Official Title: Feasibility and Preliminary Efficacy of Social Value Training in Toddlers With Elevated Autism Symptoms
Estimated Study Start Date : July 1, 2018
Estimated Primary Completion Date : August 31, 2022
Estimated Study Completion Date : August 31, 2023

Resource links provided by the National Library of Medicine


Arm Intervention/treatment
Experimental: Social Value Learning
For each child, two faces, randomly selected from the pool of four faces, will be assigned the high-value (HV) status and the other two the low-value (LV) status. Value status will be randomized between the faces and children and all four faces will have the same probability of being assigned HV or LV across all participants. A gaze fixation on a HV face will always activate a dynamic display and the face will smile brightly. A gaze fixation on a LV face will always result in no change to its display. Effects of training will be tested one day (efficacy) and one month (maintenance) after training. During each of the follow-up assessments, each child will first undergo the Laboratory Selective Attention (LSA) task to assess if they retained value-face associations from the training sessions, followed by the Real-World Selective Attention (RWSA) task to evaluate generalization.
Behavioral: Social Value Learning Training
For each child, two faces will be assigned the high-value (HV) status and the other two the low-value (LV) status. Value status will be randomized between the faces and children and all four faces will have the same probability of being assigned HV or LV across all participants. A gaze fixation on a HV face will always activate a dynamic display and the face will smile brightly. A gaze fixation on a LV face will always result in no change to its display.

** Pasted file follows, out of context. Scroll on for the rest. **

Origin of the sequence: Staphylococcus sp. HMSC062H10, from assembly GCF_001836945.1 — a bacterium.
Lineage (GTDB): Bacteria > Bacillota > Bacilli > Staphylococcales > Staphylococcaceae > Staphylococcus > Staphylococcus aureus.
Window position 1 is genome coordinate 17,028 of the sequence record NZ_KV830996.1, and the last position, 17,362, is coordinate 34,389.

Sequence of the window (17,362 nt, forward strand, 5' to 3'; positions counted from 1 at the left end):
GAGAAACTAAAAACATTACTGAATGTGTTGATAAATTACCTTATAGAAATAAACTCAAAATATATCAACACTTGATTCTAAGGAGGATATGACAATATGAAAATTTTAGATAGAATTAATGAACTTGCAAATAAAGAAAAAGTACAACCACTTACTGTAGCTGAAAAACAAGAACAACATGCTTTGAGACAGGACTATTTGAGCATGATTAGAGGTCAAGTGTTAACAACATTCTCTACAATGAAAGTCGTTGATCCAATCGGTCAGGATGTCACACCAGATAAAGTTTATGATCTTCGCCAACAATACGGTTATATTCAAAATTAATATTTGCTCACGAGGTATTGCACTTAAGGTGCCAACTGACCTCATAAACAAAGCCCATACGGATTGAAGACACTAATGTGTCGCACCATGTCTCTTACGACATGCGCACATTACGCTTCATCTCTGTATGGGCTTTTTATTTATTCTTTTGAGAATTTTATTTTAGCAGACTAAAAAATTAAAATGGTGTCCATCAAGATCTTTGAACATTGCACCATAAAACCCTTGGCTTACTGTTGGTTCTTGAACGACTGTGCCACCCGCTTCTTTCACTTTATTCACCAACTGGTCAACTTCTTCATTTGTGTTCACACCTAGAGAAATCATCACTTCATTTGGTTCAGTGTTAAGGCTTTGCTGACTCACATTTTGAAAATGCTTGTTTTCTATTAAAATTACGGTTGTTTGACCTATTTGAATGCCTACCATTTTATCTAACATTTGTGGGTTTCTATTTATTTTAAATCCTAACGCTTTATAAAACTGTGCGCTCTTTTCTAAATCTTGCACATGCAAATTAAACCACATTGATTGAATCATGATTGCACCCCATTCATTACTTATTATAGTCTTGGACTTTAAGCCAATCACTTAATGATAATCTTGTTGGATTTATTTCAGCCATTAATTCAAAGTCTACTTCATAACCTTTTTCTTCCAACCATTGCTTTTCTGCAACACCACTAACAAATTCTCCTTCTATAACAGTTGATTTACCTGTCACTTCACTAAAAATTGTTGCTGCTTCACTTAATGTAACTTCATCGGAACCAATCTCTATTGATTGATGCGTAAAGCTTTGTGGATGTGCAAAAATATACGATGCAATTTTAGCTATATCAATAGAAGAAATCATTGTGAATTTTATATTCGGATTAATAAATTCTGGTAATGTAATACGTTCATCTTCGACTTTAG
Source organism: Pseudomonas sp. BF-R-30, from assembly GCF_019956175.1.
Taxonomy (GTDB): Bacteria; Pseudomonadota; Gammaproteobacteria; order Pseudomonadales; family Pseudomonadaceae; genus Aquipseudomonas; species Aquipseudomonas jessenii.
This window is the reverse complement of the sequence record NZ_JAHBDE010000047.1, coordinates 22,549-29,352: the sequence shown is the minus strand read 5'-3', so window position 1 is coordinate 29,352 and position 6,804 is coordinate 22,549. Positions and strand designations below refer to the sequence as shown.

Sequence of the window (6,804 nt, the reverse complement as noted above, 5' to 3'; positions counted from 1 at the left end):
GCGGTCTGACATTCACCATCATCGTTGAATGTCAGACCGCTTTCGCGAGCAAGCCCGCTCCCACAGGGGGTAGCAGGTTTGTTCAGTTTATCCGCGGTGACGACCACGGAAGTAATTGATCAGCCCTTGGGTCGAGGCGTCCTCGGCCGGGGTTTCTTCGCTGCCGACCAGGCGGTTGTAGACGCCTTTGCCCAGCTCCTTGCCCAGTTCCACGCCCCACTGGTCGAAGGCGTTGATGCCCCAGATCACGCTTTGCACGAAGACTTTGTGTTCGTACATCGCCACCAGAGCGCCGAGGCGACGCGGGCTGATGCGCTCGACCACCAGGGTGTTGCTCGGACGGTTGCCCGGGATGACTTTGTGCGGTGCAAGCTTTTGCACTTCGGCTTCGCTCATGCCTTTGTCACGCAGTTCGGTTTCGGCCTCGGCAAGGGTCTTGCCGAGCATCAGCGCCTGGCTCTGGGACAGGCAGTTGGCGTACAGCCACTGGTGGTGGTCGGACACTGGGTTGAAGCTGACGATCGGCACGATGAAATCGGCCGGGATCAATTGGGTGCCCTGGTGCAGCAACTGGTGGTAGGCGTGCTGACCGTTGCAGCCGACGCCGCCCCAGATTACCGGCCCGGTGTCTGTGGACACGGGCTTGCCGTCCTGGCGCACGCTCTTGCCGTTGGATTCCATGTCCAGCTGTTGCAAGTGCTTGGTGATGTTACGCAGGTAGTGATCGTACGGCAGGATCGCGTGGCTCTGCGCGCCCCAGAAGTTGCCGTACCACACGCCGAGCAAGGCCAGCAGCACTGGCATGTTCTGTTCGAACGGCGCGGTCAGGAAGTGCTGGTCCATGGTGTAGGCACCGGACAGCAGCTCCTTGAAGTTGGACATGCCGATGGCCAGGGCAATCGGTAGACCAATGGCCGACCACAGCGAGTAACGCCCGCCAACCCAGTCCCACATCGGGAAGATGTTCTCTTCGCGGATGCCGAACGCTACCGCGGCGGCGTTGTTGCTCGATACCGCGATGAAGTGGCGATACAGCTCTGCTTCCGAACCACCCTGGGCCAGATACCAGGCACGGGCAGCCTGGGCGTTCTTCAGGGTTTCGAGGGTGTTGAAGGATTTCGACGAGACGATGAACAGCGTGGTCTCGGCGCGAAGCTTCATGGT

Primary Outcome Measures :
  1. Proportion of looking at faces during the laboratory and real-world tests [ Time Frame: Average trial duration: for laboratory task: 2 seconds, for real-world task: 1 minute ]
    The proportion of time spent attending to faces assigned HV and LV, standardized by the amount of valid eye-tracking data collected during the trial


Secondary Outcome Measures :
  1. Proportion of looking at the scene during laboratory and real-world tests [ Time Frame: Average trial duration: for laboratory task: 2 seconds, for real-world task: 1 minute ]
    The proportion of valid eye tracking time collected during test trials standardized over the test trials duration



Information from the National Library of Medicine

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Ages Eligible for Study:   15 Months to 21 Months   (Child)
Sexes Eligible for Study:   All
Accepts Healthy Volunteers:   No
Criteria

Inclusion Criteria:

  • Singleton pregnancy
  • Gestational age of 37-42 weeks
  • Appropriate weight for gestational age
  • Presence of an older full biological sibling with ASD
  • Autism Diagnostic Observation Schedule-2 (ADOS-2) score at 18 months in the clinical range (calibrated severity score >3)

Exclusion Criteria:

  • Congenital infections
  • Non-febrile seizure disorder
  • Hearing loss
  • Visual impairment
  • Presence of any known chromosomal abnormality or congenital infection
  • Prenatal exposure to illicit drugs
  • Major psychotic disorder in first degree relatives.

Information from the National Library of Medicine

To learn more about this study, you or your doctor may contact the study research staff using the contact information provided by the sponsor.

Please refer to this study by its ClinicalTrials.gov identifier (NCT number): NCT03556826


Contacts
Contact: Katarzyna Chawarska, PhD 203 499 8943 katarzyna.chawarska@yale.edu
Contact: Erin Barney, BS erin.barney@yale.edu

Sponsors and Collaborators
Yale University
National Institute of Mental Health (NIMH)

Responsible Party: Yale University
ClinicalTrials.gov Identifier: NCT03556826     History of Changes
Other Study ID Numbers: 2000021541
P50MH115716 ( U.S. NIH Grant/Contract )
First Posted: June 14, 2018    Key Record Dates
Last Update Posted: June 20, 2018
Last Verified: June 2018
Individual Participant Data (IPD) Sharing Statement:
Plan to Share IPD: Undecided

Studies a U.S. FDA-regulated Drug Product: No
Studies a U.S. FDA-regulated Device Product: No

Additional relevant MeSH terms:
Autistic Disorder
Autism Spectrum Disorder
Child Development Disorders, Pervasive
Neurodevelopmental Disorders
Mental Disorders